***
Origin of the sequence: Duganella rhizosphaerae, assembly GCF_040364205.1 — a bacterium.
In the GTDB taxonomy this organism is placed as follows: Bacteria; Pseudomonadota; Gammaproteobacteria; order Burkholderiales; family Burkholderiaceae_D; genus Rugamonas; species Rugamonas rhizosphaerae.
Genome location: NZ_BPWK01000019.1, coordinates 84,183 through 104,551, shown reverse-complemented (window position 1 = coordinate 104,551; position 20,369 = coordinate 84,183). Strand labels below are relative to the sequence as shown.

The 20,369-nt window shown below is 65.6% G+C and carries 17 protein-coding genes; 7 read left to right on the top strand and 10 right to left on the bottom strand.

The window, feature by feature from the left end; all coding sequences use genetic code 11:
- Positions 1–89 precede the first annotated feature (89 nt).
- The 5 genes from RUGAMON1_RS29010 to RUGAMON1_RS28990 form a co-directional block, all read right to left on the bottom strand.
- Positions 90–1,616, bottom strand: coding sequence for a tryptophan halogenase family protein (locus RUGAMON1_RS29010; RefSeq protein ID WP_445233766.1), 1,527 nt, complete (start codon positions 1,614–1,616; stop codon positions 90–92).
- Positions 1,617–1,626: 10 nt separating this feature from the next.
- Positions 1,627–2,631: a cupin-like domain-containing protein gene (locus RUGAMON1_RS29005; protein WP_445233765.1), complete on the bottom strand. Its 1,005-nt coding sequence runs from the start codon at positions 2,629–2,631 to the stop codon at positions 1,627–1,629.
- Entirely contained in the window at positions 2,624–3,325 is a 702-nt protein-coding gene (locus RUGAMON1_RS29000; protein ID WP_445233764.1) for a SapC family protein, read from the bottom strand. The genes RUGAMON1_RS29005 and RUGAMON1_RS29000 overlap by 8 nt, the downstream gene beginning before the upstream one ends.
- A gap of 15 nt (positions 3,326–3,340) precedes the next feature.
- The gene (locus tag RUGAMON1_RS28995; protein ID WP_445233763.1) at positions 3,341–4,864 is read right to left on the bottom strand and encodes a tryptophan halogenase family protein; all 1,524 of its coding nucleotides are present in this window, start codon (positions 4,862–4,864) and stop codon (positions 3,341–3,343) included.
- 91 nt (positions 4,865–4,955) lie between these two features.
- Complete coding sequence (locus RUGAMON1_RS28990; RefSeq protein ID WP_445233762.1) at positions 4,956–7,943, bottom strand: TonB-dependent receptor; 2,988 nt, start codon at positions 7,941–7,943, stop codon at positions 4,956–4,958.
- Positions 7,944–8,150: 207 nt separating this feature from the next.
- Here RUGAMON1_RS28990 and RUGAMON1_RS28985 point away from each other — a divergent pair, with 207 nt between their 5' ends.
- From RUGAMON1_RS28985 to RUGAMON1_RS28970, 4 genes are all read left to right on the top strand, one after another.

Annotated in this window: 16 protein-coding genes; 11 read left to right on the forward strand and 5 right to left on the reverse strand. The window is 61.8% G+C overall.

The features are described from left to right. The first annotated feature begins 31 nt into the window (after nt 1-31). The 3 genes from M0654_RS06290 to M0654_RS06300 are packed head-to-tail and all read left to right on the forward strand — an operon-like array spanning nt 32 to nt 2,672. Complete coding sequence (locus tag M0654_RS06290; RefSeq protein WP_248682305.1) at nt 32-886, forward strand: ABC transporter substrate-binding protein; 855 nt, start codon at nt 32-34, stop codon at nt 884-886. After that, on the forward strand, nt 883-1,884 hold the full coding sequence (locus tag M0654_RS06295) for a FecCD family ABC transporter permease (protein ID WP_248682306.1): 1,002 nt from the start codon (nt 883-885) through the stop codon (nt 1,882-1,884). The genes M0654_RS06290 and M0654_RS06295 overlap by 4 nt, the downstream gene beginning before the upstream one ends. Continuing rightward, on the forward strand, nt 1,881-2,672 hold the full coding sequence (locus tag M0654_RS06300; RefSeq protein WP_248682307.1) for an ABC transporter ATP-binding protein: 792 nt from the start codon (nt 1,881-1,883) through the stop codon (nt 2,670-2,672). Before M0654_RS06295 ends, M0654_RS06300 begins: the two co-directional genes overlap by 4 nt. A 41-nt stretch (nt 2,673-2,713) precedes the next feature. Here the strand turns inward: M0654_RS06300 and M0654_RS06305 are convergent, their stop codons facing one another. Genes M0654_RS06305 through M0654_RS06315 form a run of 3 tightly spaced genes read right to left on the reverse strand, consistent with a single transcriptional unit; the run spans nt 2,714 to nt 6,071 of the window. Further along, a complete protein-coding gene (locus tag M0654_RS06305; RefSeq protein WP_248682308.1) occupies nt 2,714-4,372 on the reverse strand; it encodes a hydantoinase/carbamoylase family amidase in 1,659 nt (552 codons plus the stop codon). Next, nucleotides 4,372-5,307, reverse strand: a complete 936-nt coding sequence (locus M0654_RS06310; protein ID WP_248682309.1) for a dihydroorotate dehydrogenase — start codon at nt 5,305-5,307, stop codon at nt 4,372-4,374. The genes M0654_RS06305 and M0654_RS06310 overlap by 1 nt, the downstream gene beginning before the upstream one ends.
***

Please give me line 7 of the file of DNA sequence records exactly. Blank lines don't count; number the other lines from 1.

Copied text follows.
- The 5 genes from RUGAMON1_RS29010 to RUGAMON1_RS28990 form a co-directional block, all read right to left on the bottom strand.